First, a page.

That was why Catherine died. That her sisters allowed her words to be used for the broadcast was noble indeed – because, as they explain in the film, they did not wish her life to have been lost in vain.
As BBC Two documentary “The Fires that Foretold Grenfell” forensically and graphically illustrates, the rigid use of the “stay put” rule, official complacency, and a collective failure to learn lessons over many years led inexorably and inevitably to the loss of 72 lives at Grenfell Tower, and even that number was mercifully fewer than it might have been.
Could Grenfell happen again? Given the history presented in this distressing and important documentary, the answer is yes.
True to form, this year’s Busan International Film Festival in South Korea, which concluded earlier this month, once again played host to new Chinese-produced movies of various styles and stripes.
On the one hand, there was mainstream fare in the shape Xu Zheng’s “Dying to Survive” and Huang Bo’s “The Island,” summer comedies that grossed 3.1 billion yuan (US$448 million) and 1.4 billion yuan (US$201 million), respectively.
Also showing were auteur-driven works such as Jia Zhangke’s “Ash is Purest White,” which made its bow at the Cannes Film Festival in May, and Pema Tseden’s “Jinpa” – a drama set in Tibet and produced by Hong Kong filmmaker Wong Kar-wai that premiered at the Venice Film Festival last month.
Among these high-profile entertainers, auteurs, and rookies was an award-winning master – Wang Xiaoshuai – who chose to present his latest work in Busan without the fanfare accorded his peers.
Wang’s “Chinese Portrait” is a narration-free documentary comprised of hundreds of short sequences the director shot over the past decade about the everyday lives of ordinary people in China.
The project began as an attempt to capture the landscapes featured in the paintings of his friend, contemporary artist Liu Xiaodong.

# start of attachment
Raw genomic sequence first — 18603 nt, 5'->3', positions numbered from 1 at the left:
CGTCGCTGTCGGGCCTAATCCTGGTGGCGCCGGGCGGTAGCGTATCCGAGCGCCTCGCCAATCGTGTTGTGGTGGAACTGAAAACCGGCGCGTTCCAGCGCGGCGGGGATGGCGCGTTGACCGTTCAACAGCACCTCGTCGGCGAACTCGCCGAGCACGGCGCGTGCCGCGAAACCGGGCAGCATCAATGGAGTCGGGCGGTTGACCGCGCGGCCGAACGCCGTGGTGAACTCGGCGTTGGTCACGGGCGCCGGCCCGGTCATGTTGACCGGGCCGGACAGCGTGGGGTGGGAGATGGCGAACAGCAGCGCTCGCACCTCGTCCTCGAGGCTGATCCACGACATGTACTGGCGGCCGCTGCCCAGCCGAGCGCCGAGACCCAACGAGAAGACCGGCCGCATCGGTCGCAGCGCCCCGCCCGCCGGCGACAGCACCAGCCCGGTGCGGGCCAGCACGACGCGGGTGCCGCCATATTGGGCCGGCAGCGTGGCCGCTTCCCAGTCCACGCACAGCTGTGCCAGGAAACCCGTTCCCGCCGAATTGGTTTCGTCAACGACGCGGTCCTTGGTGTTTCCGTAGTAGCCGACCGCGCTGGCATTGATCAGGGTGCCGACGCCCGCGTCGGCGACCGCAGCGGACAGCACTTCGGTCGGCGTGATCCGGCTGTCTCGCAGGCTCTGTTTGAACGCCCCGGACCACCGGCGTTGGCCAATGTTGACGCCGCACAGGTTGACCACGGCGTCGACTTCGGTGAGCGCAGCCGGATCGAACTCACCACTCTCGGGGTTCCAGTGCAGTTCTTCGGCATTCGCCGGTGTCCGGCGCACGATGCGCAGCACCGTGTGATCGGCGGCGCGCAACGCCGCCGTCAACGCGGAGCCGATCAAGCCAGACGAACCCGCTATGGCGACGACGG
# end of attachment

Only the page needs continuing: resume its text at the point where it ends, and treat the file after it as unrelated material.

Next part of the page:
“The first images were shot in 2009, when I went to the places where Xiaodong created his paintings,” says Wang. “From there, I expanded the scope of what I wanted to do and went around China, creating tableaux with my cameras just like I was making a painting. I chose to shoot with film – that was the time when we were still using celluloid – and I even used a four-by-three aspect ratio, to be close to what films should be like.”
“Chinese Portrait” is a record of how China has changed over the past decade. Images of people leading provincial, traditional lives – fishermen mending their nets by the sea, potato farmers cultivating windswept fields, Buddhists and Muslims practicing their religious rituals – are juxtaposed with sequences showing modern offices, bustling urban junctions, and beaches bursting with revellers.
As he has done in the past through fiction, Wang uses the documentary form to point at the disparity between rich and poor. The urban bourgeoisie are shown spending their holidays in the sun while the rural underclass pray for rain in China’s arid interior.
While not exactly offering a hard-hitting cri de coeur about the country’s problems, Wang provides plenty for the viewer to reflect on – which, in the current political climate in China, is an achievement in itself.